Aug 04, 2020 rated it liked it
This is a good book going over a lot of research around what works (and doesn't) to reduce gender inequities. It is likely best as an introduction book but I was already familiar with a fair amount of this research. So while I agreed with most of the points of the author, I didn't feel like I was learning that much.
One of the important points is that it is hard to think in advance about all the consequences that actions can have and experimenting before fully committing to changes can avoid bad
Jan 31, 2017 rated it liked it
I thought this book was solid, and perhaps the best resource currently available in its topic area, given that it's an area that has been moving fast recently. The information is the best part about it. The weakness is in structure; it's information dumping in a series of paragraphs strung loosely together. Yes they are sorted roughly into chapters but I couldn't tell you what would be found where based on the chapter titles or overviews. Topic changes are not always signaled and there are few s ...more
Jul 27, 2017 rated it really liked it
The jolting examples of gender bias in the early chapters (the gender composition of US symphonic orchestras in the 70s and the case study analysis conducted by two groups of Harvard students) get your attention and would surely persuade the strongest of gender gap deniers that we have a problem. That said, this book left me contemplating bias in general, as much as gender bias.

How much of what we think and do is shaped by our biases (for better and for worse)? Turns out everything! Does that m
Dec 13, 2016 rated it really liked it
Shelves: women
Quote: "Grieg demonstrated that a candidate's assertiveness had nothing to do with his or her performance, meaning the more assertive employee, but not necessary the best performer, was being promoted."

The first half of this book is utterly depressing ("things suck and there's not much we can do about it"). The next quarter is much more positive, but not quite enough to make up for the first half.

It's about 1/4 footnotes/bibliography, which I love.

Something I'm on the fence about: Bohnet makes l
Teodora Ivanova
Jan 29, 2017 rated it it was amazing
Loved every bit of this book.
Jul 31, 2017 rated it liked it
I wanted to like this book more than I did, and still see this as an excellent resource for folks just kicking off equity, diversity, and inclusion initiatives at their company. Compared to similar books, this one is easy to read and presents actionable insights. Why this wasn't rated higher for me:

1. She writes advice for how the world is, not how the world should be. Similar to 'Lean In', Bohnet is NOT wrong to encourage women to, say, negotiate more for their pay. She IS wrong to stop there,
Lukáš Platinský
Nov 25, 2020 rated it it was amazing
If you’re interested in the topic of equality (in general, not necessarily just gender inequality), this book presents a very compelling set of experiments and data showing the magnitude of the problem at both individual and society level. It then shows tips on how things have changed in different places around the world and proposes ways to apply these changes. These topics of human behaviour are often rather complex and hard to exactly measure and the book usually highlights these shortcomings ...more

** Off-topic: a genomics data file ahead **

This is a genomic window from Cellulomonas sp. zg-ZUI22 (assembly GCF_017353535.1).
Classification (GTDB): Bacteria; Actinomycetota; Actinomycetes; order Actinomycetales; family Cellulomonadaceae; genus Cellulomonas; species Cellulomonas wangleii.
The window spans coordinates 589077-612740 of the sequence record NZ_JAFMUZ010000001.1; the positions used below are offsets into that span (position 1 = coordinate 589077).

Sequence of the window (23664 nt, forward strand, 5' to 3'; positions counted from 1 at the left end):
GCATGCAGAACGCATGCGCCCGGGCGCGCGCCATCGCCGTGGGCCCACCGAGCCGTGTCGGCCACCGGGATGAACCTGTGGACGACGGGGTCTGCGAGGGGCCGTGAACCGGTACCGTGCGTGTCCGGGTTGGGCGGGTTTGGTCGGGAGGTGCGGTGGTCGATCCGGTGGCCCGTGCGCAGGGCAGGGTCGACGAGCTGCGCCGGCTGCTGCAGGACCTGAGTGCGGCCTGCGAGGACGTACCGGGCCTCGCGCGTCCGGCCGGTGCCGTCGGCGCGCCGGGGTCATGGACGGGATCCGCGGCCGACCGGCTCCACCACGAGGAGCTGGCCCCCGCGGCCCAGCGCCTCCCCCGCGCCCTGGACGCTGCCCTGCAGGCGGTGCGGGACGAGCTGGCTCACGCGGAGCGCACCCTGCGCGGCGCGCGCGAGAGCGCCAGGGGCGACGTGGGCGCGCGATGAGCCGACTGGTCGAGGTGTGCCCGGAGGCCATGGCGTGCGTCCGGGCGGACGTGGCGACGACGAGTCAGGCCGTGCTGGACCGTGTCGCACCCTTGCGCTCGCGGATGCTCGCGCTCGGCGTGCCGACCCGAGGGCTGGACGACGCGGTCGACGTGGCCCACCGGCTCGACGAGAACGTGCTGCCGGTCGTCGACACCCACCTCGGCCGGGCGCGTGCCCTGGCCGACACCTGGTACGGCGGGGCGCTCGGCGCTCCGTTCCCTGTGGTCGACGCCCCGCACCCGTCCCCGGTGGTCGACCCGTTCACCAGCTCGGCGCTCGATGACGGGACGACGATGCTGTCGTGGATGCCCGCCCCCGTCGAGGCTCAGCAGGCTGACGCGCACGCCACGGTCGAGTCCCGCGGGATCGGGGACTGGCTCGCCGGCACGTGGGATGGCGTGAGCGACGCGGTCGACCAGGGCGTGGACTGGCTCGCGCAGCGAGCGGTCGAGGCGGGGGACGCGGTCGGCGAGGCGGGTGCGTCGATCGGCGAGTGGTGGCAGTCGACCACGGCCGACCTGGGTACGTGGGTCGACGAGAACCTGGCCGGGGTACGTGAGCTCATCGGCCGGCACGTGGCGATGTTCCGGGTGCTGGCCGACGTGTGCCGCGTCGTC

Sep 21, 2019 rated it liked it
A useful book about the research around what motivates (and backfires) in organizations that have sought to diversify or who have been forced to do so by policy. The hard part is that the research findings are so varied, that each chapter ends with a set of bullet points, because it's not easy to pull out the lessons on their own. This isn't unusual for academic research, but I found it disheartening over all since many of the lessons were along the lines of, "existing power structures don't lik ...more
Jul 18, 2018 rated it really liked it
Shelves: learn
While I'm currently not in a position that allows me to implement techniques described in this book, it was an interesting read. While some changes the author proposes are small, not so controversial and undoubtedly beneficial, I am still not entirely convinced about others such as the much disputed quotas for females on boards and in politics. Studies to support them are not so conclusive right now about them, but I'm curious to see how things go in countries that have already implemented them. ...more
Jan 03, 2020 rated it liked it
Shelves: non-fiction, own_it
Our society, education systems, work, all of it is designed in a way that favors men. But this is not on purpose. A lot of people have unconscious bias just because of the way they were raised or of the society that surrounded them. This book presents countless experiments that showed what we can do to change this and why we sometimes fail no matter how hard we try. I enjoyed the methodological way everything was explained, but at some point it felt repetitive as a lot of the experiments are sim ...more
Nov 27, 2018 rated it really liked it
Really useful book to be reading in my line of work (Diversity and Inclusion programme designer) with some really fantastic insights, a few of which are already well-known or common sense but many of which are new and impactful.

One star taken off for occasional redundancy - certain passages I felt were pointless as the point had already been made earlier without any new information given.

Overall though, a huge fan of Bohnet and I consider this recommended reading for absolutely anyone who's curr
Sep 07, 2020 rated it really liked it